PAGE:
Roy’s “Alka-Seltzer” years would bring mikeside two familiar folks from his feature films: George “Gabby” Hayes was Rogers’ faithful sidekick (Gabby brought his patented brand of comic relief to Roy’s movies beginning in 1939 with Southward Ho), and Dale Evans (a one-time female vocalist for Edgar Bergen’s program) was Roy’s love interest. (Dale was also her co-star’s love interest when they weren’t broadcasting, by the way—the two of them would become Mr. and Mrs. King of the Cowboys on December 31, 1947…though Dale’s official title was “The Queen of the West.”) The Roy Rogers Show would run on NBC until March of 1947. After a hiatus, it landed a new sponsor in Quaker Oats (“The Giant of the Cereals!”) with its return on August 29, 1948 over Mutual. By this time, The Roy Rogers Show had started to de-emphasize its earlier variety show leanings (though there was always time for a song from Roy, Dale, or Foy Willing and The Riders of the Purple Sage), and instead shone its spotlight on rootin’-tootin’ juvenile adventure (described by The Christian Science Monitor as “a little song, a little riding, a little shooting, and a girl to be saved from hazard”). Gabby and Dale continued as Roy’s co-stars; with Hayes still spinning tall tales and Dale buying a ranch next to Roy’s famed Double-R-Bar spread. (Gabby was replaced in the 1950-51 season by “Clackity,” an equally longwinded codger played by Horace Murphy.)
By the fall of 1951, The Roy Rogers Show had returned to NBC in yet another incarnation sponsored by Post Cereals. (Quaker Oats was a little skittish about continuing to sign the checks due to a legal skirmish between Roy and his movie studio Republic over the Cowboy King’s decision to get into television.) Replacing Clackity was Jonah Wilde—“the wisest trail scout of them all”—played by Forrest Lewis in genuine Gabby Hayes-like fashion. The following season, Jonah was out and Pat Brady—an old friend of Roy’s from their Sons of the Pioneers days—was providing the show’s comic relief (a job he had performed in several of Rogers’ feature films and on TV, where he tooled around in a jeep affectionately named “Nellybelle”). Musical numbers from Roy and Dale featured backup accompaniment from The Whippoorwills and The Mellomen.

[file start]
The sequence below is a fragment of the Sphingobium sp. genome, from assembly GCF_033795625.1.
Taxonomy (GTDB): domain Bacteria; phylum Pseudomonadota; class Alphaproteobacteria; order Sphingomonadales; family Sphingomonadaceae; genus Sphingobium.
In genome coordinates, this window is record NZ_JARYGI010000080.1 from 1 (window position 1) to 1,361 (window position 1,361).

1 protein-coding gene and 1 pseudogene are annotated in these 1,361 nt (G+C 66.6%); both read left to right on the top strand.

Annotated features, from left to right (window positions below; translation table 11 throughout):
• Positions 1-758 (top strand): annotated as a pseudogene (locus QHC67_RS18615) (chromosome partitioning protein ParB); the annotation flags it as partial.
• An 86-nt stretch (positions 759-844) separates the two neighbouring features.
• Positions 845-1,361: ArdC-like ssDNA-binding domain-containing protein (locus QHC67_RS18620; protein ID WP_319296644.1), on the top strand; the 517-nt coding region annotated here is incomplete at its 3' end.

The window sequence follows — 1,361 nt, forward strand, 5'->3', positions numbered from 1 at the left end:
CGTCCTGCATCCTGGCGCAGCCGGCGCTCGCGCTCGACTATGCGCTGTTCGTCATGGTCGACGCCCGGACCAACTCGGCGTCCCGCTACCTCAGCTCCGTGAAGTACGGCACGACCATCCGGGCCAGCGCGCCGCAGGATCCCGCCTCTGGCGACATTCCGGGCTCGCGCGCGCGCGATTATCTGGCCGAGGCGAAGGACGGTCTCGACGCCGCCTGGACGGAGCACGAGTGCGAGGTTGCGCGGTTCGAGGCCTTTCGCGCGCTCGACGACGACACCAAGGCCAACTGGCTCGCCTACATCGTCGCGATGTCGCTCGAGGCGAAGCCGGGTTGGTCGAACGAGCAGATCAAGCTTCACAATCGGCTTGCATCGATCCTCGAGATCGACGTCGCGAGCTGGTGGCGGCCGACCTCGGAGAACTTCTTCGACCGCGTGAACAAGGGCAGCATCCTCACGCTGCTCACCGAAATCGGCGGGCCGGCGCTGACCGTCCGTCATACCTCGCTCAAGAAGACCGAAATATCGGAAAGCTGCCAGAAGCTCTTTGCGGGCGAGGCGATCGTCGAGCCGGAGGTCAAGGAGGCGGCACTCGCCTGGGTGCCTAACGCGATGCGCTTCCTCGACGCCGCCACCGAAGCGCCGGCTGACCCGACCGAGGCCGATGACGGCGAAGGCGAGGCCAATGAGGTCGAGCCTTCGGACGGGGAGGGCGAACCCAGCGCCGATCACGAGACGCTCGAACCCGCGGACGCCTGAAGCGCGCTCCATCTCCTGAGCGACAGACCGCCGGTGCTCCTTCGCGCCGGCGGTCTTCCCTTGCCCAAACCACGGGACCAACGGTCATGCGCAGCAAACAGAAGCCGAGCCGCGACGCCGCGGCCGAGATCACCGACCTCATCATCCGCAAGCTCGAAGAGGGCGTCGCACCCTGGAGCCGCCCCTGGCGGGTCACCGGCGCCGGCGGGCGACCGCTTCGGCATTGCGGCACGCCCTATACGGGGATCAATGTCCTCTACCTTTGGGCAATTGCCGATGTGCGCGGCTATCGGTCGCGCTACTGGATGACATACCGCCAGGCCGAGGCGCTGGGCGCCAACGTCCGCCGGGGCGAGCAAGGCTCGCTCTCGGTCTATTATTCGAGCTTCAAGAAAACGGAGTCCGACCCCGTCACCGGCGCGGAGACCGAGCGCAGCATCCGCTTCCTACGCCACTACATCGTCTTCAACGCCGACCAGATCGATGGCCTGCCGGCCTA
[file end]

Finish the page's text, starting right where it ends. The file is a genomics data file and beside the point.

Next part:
As for Dale—she had started a career as an entrepreneur running The Eureka Hotel and Café (eat your heart out, Miss Kitty!), located in Mineral City, the center of the show’s action. (Herb Butterfield was also a regular, as Mineral City’s sheriff.) Roy and Dale continued their adventures for General Foods/Post until January of 1954, when Chrysler took over sponsorship to plug Dodge trucks. The Dodge years of The Roy Rogers Show found the program’s format once again undergoing a makeover: the series adopted a mystery-thriller tone, with episodes concentrating on plot threads like diamond smugglers and a stolen stamp collection. On July 21, 1955, The Roy Rogers Show had ridden as far as it could (a reference to the show’s opening theme, which told listeners “saddle your horse, ‘cause we’re gonna ride far”) on radio—though the TV version of The Roy Rogers Show would last until 1957 (and then it put down stakes at The Old Syndication Ranch).
Happy anniversary to The Roy Rogers Show, and till the next time we meet—“Goodbye, good luck, and may the Good Lord take a likin’ to ya!”
Copyright 2016 Ivan G Shreve Jr and RSPT LLC. All rights reserved.